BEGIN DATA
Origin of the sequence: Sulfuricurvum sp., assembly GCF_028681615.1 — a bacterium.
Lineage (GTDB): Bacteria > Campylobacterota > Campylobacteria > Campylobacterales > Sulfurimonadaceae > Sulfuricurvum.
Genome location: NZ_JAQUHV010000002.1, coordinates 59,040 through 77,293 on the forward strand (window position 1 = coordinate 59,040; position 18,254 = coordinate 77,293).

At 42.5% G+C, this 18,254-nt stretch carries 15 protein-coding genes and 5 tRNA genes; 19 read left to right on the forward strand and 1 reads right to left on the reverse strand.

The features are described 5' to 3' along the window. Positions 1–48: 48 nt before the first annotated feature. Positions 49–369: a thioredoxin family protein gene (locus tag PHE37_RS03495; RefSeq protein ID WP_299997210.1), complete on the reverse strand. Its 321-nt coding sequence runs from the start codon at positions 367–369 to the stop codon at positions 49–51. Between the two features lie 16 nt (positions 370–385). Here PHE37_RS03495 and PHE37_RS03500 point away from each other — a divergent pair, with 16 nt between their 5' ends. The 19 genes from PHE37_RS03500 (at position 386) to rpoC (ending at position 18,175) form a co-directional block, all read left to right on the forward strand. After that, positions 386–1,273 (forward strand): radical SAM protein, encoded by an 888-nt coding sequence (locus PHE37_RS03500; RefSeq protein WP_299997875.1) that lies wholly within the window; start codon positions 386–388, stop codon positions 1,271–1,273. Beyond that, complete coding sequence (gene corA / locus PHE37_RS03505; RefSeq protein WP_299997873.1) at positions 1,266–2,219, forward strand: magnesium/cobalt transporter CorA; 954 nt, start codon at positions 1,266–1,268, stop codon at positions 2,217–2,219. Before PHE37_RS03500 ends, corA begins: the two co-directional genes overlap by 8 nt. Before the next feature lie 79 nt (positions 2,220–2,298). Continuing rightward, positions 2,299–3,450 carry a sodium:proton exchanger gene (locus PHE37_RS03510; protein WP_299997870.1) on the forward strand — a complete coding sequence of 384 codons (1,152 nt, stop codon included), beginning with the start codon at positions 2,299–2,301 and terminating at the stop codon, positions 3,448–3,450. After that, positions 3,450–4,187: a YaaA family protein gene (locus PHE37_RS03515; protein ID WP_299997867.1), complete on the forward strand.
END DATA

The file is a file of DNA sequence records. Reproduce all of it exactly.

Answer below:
Origin of the sequence: Sulfuricurvum sp., assembly GCF_028681615.1 — a bacterium.
Lineage (GTDB): Bacteria > Campylobacterota > Campylobacteria > Campylobacterales > Sulfurimonadaceae > Sulfuricurvum.
Genome location: NZ_JAQUHV010000002.1, coordinates 59,040 through 77,293 on the forward strand (window position 1 = coordinate 59,040; position 18,254 = coordinate 77,293).

At 42.5% G+C, this 18,254-nt stretch carries 15 protein-coding genes and 5 tRNA genes; 19 read left to right on the forward strand and 1 reads right to left on the reverse strand.

The features are described 5' to 3' along the window. Positions 1–48: 48 nt before the first annotated feature. Positions 49–369: a thioredoxin family protein gene (locus tag PHE37_RS03495; RefSeq protein ID WP_299997210.1), complete on the reverse strand. Its 321-nt coding sequence runs from the start codon at positions 367–369 to the stop codon at positions 49–51. Between the two features lie 16 nt (positions 370–385). Here PHE37_RS03495 and PHE37_RS03500 point away from each other — a divergent pair, with 16 nt between their 5' ends. The 19 genes from PHE37_RS03500 (at position 386) to rpoC (ending at position 18,175) form a co-directional block, all read left to right on the forward strand. After that, positions 386–1,273 (forward strand): radical SAM protein, encoded by an 888-nt coding sequence (locus PHE37_RS03500; RefSeq protein WP_299997875.1) that lies wholly within the window; start codon positions 386–388, stop codon positions 1,271–1,273. Beyond that, complete coding sequence (gene corA / locus PHE37_RS03505; RefSeq protein WP_299997873.1) at positions 1,266–2,219, forward strand: magnesium/cobalt transporter CorA; 954 nt, start codon at positions 1,266–1,268, stop codon at positions 2,217–2,219. Before PHE37_RS03500 ends, corA begins: the two co-directional genes overlap by 8 nt. Before the next feature lie 79 nt (positions 2,220–2,298). Continuing rightward, positions 2,299–3,450 carry a sodium:proton exchanger gene (locus PHE37_RS03510; protein WP_299997870.1) on the forward strand — a complete coding sequence of 384 codons (1,152 nt, stop codon included), beginning with the start codon at positions 2,299–2,301 and terminating at the stop codon, positions 3,448–3,450. After that, positions 3,450–4,187: a YaaA family protein gene (locus PHE37_RS03515; protein ID WP_299997867.1), complete on the forward strand.